Reitz and Fassbinder were among the directors of Deutschland im Herbst (‘Germany in Autumn’) a 1978 collage of documentary, movie clips and interviews covering the events of the autumn of 1977, notably the kidnapping and killing of Hans Martin Schleyer and the subsequent suicide of Ensslin and Baader. The film is notable not so much for its expressions of empathy for the terrorists as for the distinctive terms in which these are conveyed. By careful inter-cutting, the Third Reich and the Federal Republic are made to share a family resemblance. ‘Capitalism’, ‘the profit system’ and National Socialism are presented as equally reprehensible and indefensible, with the terrorists emerging as latter-day resisters: modern Antigones struggling with their consciences and against political repression.
Considerable cinematic talent was deployed in Deutschland im Herbst—as in other contemporary German films—to depict West Germany as a police state, akin to Nazism if only in its (as yet unrevealed) capacity for repression and violence. Horst Mahler, a semi-repentant terrorist then still in prison, explains to the camera that the emergence of an extra-parliamentary opposition in 1967 was the ‘anti-fascist revolution’ that did not happen in 1945. The true struggle against Germany's Nazi demons was thus being carried through by the country's young radical underground—albeit by the use of remarkably Nazi-like methods, a paradox Mahler does not address.
The implicit relativizing of Nazism in Deutschland im Herbst was already becoming quite explicit in intellectual apologias for anti-capitalist terror. As the philosopher Detlef Hartmann explained in 1985, ‘We can learn from the obvious linkage of money, technology and extermination in New Order Nazi imperialism ... (how) to lift the veil covering the civilized extermination technology of the New Order of Bretton Woods.’ It was this easy slippage—the thought that what binds Nazism and capitalist democracy is more important than their differences, and that it was Germans who had fallen victim to both—that helped account for the German radical Left's distinctive insensitivity on the subject of Jews.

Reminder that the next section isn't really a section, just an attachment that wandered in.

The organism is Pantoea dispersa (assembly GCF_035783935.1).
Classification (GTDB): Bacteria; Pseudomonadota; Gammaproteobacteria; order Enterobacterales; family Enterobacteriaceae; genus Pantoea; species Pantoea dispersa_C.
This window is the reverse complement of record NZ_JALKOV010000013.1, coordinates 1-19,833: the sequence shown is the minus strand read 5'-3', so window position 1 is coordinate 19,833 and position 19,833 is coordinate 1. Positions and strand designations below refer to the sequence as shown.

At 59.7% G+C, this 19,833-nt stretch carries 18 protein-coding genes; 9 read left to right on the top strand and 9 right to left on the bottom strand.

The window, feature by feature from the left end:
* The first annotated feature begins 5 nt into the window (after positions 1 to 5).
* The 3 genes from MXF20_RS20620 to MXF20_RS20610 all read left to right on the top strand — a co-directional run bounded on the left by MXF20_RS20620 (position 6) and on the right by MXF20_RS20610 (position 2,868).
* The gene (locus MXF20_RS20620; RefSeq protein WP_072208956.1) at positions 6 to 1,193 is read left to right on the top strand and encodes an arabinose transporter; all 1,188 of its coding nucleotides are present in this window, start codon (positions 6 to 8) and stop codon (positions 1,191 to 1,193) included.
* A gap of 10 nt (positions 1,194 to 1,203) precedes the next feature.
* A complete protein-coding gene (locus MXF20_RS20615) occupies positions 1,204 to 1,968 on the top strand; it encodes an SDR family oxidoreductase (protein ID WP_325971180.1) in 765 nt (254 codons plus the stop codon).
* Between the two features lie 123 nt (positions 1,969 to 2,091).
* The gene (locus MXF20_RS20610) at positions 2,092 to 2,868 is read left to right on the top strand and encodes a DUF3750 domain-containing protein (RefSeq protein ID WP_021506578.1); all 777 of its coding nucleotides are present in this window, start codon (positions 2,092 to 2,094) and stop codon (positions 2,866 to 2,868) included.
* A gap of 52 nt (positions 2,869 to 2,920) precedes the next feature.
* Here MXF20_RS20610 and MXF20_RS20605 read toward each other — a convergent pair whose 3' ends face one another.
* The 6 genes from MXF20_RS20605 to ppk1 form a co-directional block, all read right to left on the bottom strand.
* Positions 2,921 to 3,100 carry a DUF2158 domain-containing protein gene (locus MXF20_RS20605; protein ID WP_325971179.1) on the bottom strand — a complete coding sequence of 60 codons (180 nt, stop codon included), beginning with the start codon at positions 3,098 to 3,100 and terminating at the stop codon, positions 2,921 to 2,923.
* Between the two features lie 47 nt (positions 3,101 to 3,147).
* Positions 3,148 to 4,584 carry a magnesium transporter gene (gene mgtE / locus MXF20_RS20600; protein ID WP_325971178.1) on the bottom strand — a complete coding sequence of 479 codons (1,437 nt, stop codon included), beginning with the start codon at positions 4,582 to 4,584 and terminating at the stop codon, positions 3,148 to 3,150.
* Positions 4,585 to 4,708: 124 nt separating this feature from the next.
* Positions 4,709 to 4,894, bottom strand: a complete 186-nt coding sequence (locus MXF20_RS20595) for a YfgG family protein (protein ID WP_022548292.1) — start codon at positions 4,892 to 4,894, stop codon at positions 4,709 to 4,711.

On September 5th 1972, the Palestinian organization Black September attacked the Israeli team at the Munich Olympics and killed eleven athletes, as well as one German policeman. Almost certainly, the killers had local assistance from the radical Left (though it is a curiousity of German extremist politics of the time that the far Right would have been no less pleased to offer its services). The link between Palestinian organizations and European terrorist groups was already well-established—Ensslin, Baader and Meinhof all ‘trained’ at one time with Palestinian guerillas, along with Basques, Italians, Irish Republicans and others. But only Germans went the extra mile: when four gunmen (two Germans, two Arabs) hijacked an Air France plane in June 1976 and flew it to Entebbe, in Uganda, it was the Germans who undertook to identify and separate the Jewish passengers from the rest.
If this action, so unmistakably reminiscent of selections of Jews by Germans in another time and place, did not definitively discredit the Baader-Meinhof gang in the eyes of its sympathizers it was because its arguments, if not its methods, attracted quite broad consent: Germans, not Jews, were now the victims; and American capitalism, not German National Socialism, was the perpetrator. ‘War crimes’ were now things that Americans did to—e.g.—Vietnamese. There was a ‘new patriotism’ abroad in West Germany, and it is more than a little ironic that Baader, Meinhof and their friends, whose violent revolt was initially directed against the Germany-first self-satisfaction of their parents' generation, should find themselves co-opted by the reverberations of that same nationalist heritage. It was altogether appropriate that Horst Mahler, one of the few surviving founders of Left terrorism in West Germany, should end up three decades later on the far Right of the political spectrum.
01 September 2007
Judt on German Terrorist Empathizers in the 1970s
From Postwar: A History of Europe Since 1945, by Tony Judt (Penguin, 2005), pp. 472-473: